But in fact, the two men were tribal elders of the community in which Salbi was working. They wanted to thank Salbi for helping the women of the community. This encounter made Salbi realize that there needs to be a shift. Her organization began offering men’s training programs—aimed at men in leadership positions—to teach them to be good community leaders. “You can’t be a good leader if you don’t engage fifty percent of the population.” One recent success: 400 imams were trained to write sermons including a mention of women’s rights.

A second panelist Mohammad Nasib, founder of the Welfare association for the Development of Afghanistan, explained the importance of local leaders and their influence on the community. His organization focused on working with local maliks, helping them to realize women’s issues and to bring an end to practice of forced marriages. It has often worked. “Many trainees supported women candidates when they ran for local office and parliament, and were influential in advocating girls’ schools,” he said.

The third panelist was Bibi Hokmina, wearing the turban and attire of a Pashtun man, whose emotional declaration was the most memorable.  Hokmina explained that as a kid, she was dressed as a boy to protect her during the Soviet regime in Afghanistan. As an adult, she continued wearing men’s clothes, including the distinctive Pashtun turban. As an elected member of the Khost provincial council, she has helped build schools and clinic in her community.

In response to the discussion on issues faced by Afghans after the U.S. troops withdrawal, Hokmina uttered, “This is not the right time for the U.S. to abandon Afghanistan. The U.S. needs to take [various parties] and to sit down and have a meeting of the minds regarding the future of the country. For thirty years we’ve been entrenched in war and bloodshed. We cannot take it anymore. Afghanistan cannot go back to where it was.”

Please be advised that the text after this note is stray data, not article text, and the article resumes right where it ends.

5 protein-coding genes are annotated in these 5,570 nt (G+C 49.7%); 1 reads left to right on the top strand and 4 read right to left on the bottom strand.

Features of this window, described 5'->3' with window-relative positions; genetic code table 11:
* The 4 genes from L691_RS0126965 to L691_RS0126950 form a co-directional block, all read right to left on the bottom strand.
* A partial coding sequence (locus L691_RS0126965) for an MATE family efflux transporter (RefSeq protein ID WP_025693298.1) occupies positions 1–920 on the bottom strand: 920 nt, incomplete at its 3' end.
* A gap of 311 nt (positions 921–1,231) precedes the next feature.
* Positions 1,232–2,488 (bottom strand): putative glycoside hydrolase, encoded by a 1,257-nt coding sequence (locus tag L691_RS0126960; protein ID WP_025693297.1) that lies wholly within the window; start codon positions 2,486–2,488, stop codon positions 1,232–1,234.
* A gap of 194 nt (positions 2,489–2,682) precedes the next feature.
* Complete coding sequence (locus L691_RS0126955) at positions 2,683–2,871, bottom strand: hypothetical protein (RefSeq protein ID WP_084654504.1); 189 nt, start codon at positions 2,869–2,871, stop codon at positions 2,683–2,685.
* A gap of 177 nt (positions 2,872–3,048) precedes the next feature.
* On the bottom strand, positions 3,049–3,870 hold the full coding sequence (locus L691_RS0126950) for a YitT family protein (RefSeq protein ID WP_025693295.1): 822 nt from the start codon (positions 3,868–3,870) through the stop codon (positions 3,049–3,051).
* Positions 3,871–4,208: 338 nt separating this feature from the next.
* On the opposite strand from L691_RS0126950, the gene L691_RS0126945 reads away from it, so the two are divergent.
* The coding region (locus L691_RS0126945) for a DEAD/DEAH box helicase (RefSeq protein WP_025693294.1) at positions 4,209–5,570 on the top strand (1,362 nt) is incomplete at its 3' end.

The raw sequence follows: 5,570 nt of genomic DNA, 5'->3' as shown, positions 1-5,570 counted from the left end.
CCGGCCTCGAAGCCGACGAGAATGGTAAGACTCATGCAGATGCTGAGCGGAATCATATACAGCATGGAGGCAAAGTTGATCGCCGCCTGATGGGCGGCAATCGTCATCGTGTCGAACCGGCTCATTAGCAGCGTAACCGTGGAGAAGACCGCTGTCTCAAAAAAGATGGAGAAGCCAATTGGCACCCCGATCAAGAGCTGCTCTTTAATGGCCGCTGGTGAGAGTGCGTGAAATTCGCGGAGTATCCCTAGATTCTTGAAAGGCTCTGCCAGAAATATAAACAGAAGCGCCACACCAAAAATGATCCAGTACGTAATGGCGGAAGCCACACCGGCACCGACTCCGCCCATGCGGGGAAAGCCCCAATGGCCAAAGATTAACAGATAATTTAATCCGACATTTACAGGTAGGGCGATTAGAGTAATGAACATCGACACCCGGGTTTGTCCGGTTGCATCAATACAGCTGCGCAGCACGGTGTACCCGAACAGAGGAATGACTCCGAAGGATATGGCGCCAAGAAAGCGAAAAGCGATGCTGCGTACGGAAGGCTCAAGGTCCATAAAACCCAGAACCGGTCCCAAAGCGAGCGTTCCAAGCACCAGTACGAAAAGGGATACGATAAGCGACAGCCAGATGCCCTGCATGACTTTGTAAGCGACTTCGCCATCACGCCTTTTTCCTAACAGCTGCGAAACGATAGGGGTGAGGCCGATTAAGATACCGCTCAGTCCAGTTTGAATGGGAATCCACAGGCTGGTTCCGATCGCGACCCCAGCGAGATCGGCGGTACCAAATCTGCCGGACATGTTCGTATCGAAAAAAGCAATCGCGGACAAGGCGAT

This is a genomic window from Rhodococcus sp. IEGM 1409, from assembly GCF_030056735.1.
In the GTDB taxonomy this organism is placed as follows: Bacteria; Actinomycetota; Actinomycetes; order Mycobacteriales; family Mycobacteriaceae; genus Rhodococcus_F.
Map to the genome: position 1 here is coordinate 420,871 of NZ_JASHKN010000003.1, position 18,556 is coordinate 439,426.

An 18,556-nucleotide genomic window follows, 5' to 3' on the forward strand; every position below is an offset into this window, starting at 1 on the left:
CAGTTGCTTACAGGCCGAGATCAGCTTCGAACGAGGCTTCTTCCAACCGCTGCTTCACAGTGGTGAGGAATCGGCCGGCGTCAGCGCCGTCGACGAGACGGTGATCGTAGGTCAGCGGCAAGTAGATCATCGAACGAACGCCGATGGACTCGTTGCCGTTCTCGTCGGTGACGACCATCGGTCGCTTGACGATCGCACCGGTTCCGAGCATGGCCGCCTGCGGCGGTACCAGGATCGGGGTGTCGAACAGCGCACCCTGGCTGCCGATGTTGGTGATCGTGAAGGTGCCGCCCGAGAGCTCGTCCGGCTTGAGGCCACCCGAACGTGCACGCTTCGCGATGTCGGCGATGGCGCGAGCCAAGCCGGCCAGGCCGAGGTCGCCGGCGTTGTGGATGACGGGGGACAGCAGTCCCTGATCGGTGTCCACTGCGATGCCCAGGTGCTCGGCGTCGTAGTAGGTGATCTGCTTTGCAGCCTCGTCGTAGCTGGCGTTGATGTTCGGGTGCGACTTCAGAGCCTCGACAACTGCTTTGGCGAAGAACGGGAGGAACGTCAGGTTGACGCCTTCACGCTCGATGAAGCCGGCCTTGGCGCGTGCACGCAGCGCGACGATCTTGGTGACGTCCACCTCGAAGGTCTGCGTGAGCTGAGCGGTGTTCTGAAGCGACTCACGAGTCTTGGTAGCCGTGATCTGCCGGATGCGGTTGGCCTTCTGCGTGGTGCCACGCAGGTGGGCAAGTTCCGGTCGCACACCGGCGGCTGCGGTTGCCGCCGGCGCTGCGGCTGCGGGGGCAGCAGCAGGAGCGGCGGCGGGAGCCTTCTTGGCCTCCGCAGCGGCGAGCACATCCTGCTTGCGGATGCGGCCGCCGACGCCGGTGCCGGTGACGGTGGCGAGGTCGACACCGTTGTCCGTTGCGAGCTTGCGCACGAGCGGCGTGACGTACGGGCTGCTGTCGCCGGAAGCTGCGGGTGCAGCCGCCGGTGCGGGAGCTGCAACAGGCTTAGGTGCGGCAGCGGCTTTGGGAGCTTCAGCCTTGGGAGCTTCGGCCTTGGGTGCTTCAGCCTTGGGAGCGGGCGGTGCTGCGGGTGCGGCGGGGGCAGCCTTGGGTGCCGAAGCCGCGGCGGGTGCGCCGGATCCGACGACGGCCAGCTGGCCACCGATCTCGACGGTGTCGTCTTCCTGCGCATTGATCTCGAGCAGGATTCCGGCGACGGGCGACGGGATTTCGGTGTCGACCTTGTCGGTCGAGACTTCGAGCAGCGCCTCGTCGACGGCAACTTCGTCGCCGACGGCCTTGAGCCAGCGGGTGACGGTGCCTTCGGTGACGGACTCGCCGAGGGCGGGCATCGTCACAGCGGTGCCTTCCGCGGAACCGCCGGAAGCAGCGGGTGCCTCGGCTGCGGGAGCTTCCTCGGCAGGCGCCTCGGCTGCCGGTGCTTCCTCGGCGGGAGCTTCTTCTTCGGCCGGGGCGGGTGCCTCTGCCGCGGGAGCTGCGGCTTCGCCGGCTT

The deafening applause elicited seemed well deserved, as she raised her voice and said, “My message to the people of Afghanistan is: Do not give up, do not give away even a pound of dirt from your homeland. Fight for it, fight to the death. Fight so we don’t have to depend on others.”

Author: Samadi

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When Afghanistan was in Vogue http://www.khaama.com/when-afghanistan-was-in-vogue-852 http://www.khaama.com/when-afghanistan-was-in-vogue-852#comments Tue, 06 Mar 2012 05:17:15 +0000 http://www.khaama.com/?p=12189 When Afghanistan was in Vogue
How one American woman brought about social change in Kabul with a little help from Vogue Pattie Boyd on the cover of Vogue’s December 1969 issue; A Vogue Pattern from the 1960’s. Given the amount of images and headlines devoted to Afghanistan over the past three decades of war, one would be forgiven for concluding Read the full article...]]>
When Afghanistan was in Vogue

How one American woman brought about social change in Kabul with a little help from Vogue

Pattie Boyd on the cover of Vogue’s December 1969 issue; A Vogue Pattern from the 1960’s.

Given the amount of images and headlines devoted to Afghanistan over the past three decades of war, one would be forgiven for concluding that a rich culture and civilization had never existed there; let alone a long history of cultural exchange with the West.